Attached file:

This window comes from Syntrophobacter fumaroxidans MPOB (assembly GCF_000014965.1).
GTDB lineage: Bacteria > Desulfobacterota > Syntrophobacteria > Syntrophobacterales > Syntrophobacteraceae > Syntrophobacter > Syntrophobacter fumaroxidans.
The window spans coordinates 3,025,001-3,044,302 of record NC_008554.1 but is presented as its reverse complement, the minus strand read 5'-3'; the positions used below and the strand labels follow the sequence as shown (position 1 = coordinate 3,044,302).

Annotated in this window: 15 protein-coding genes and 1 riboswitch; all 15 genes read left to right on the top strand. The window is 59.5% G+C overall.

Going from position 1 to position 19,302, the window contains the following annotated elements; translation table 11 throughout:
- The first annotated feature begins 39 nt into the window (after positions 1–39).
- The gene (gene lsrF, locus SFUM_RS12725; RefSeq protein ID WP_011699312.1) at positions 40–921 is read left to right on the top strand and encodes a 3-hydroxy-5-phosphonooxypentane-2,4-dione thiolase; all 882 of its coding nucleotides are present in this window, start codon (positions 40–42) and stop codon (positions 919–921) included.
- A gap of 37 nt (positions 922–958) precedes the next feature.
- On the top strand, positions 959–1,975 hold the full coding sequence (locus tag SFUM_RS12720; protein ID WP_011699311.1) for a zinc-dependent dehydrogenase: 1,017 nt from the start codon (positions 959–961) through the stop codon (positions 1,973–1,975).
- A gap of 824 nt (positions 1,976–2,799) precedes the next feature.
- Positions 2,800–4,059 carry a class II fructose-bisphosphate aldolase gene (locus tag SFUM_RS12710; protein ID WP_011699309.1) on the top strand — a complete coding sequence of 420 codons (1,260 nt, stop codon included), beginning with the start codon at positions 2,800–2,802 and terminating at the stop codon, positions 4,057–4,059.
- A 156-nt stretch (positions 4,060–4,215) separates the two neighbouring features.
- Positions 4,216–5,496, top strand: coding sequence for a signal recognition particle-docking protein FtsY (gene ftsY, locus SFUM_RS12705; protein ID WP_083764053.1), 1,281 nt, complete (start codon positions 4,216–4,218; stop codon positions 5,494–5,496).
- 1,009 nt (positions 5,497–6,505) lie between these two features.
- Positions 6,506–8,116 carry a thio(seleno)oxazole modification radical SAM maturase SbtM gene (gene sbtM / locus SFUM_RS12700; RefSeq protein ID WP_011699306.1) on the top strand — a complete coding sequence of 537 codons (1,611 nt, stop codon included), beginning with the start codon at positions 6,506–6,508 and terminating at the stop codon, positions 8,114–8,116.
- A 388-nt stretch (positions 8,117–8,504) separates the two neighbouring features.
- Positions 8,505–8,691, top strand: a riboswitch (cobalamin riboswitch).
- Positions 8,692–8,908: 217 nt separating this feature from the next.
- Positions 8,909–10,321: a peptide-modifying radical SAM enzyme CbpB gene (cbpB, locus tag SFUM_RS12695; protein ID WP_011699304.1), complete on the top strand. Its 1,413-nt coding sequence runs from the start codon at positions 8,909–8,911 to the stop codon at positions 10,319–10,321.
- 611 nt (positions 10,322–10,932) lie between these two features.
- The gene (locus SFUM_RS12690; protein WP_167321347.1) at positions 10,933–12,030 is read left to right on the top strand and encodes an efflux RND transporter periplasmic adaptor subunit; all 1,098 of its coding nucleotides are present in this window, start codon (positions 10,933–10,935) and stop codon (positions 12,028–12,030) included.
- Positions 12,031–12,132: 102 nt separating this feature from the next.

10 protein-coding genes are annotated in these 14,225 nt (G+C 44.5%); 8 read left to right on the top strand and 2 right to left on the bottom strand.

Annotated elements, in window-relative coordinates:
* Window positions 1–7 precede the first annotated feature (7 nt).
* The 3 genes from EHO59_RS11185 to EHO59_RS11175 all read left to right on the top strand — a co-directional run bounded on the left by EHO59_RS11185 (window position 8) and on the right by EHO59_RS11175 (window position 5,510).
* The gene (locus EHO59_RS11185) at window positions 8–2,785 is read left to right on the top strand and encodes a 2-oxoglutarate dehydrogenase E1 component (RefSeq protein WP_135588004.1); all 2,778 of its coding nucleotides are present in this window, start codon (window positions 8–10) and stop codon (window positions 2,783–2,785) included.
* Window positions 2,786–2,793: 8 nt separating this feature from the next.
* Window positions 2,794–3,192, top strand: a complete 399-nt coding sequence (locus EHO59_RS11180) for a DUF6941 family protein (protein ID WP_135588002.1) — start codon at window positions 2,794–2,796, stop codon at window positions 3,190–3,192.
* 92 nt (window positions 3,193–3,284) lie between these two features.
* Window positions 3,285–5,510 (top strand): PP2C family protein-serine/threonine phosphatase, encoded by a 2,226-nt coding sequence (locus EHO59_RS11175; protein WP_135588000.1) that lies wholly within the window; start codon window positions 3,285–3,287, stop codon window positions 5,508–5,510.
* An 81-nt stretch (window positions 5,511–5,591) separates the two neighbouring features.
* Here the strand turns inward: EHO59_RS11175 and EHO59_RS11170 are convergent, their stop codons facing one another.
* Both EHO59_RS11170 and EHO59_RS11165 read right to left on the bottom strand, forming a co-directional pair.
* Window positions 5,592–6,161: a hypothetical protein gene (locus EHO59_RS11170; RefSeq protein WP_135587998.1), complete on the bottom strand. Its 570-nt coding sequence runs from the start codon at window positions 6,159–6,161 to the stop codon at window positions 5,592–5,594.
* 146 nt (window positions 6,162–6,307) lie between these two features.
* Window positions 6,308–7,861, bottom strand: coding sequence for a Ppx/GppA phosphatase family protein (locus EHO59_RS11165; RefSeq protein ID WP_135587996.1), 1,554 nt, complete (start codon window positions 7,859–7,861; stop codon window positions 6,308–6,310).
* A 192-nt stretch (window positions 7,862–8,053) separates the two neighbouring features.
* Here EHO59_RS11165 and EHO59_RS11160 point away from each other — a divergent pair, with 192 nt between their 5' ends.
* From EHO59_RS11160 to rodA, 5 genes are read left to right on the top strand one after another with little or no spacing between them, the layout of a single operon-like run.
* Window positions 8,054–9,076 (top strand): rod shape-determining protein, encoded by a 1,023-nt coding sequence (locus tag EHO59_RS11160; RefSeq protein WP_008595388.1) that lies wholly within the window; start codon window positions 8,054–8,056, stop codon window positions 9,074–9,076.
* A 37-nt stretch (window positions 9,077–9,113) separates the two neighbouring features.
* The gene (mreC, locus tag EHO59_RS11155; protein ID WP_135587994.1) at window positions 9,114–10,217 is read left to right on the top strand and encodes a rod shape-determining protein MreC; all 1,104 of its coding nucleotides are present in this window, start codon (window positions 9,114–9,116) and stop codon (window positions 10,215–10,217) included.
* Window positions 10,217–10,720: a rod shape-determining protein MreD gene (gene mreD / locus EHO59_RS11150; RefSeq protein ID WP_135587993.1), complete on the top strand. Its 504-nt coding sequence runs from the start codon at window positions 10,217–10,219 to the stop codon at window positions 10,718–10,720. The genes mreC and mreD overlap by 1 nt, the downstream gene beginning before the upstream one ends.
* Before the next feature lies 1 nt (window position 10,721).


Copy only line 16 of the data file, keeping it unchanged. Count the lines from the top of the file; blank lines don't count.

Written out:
- A 388-nt stretch (positions 8,117–8,504) separates the two neighbouring features.